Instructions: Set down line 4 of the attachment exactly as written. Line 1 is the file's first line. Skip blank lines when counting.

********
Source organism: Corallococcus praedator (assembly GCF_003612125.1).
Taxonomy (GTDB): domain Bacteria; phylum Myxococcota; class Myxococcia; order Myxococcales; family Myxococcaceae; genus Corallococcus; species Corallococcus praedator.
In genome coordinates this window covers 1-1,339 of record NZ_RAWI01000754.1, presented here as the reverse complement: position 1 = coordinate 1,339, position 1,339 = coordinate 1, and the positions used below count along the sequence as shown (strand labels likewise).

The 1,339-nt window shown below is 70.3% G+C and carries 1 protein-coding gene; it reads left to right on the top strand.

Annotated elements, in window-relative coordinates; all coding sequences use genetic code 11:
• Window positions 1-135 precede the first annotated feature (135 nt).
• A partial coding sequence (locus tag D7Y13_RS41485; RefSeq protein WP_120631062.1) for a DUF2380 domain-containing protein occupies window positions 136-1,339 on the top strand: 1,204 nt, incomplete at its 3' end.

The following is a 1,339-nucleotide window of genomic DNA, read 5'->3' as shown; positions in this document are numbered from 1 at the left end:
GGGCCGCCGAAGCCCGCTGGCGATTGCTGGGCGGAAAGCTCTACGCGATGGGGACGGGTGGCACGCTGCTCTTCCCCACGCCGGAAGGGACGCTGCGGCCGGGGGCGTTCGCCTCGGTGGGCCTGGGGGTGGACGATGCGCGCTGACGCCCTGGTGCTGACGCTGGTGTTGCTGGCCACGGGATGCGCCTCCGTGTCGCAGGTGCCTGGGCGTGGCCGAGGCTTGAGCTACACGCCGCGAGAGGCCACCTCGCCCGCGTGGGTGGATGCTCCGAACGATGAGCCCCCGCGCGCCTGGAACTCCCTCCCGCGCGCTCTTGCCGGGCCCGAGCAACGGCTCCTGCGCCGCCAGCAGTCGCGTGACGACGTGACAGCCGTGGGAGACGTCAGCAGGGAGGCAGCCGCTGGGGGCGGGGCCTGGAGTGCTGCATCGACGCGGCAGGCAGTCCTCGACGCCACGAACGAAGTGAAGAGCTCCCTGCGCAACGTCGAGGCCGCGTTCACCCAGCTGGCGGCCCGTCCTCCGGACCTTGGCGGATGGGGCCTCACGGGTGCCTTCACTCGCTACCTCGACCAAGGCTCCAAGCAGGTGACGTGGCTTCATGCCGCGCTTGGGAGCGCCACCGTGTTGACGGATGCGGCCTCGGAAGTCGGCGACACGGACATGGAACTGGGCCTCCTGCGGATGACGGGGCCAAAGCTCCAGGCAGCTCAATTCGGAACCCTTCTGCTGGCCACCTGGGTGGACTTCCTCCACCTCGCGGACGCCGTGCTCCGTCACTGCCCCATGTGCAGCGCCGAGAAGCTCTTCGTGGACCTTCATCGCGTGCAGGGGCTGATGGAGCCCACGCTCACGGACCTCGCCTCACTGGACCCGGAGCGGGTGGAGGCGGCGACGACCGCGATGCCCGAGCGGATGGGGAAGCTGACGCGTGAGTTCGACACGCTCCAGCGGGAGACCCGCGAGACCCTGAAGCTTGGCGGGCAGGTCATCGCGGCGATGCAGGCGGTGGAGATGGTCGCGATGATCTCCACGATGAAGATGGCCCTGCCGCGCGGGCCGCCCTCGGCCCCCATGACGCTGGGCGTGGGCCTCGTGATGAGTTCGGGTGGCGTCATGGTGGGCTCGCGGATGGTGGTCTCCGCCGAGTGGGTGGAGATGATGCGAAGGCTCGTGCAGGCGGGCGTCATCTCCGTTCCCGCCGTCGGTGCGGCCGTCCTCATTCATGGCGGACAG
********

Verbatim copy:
The 1,339-nt window shown below is 70.3% G+C and carries 1 protein-coding gene; it reads left to right on the top strand.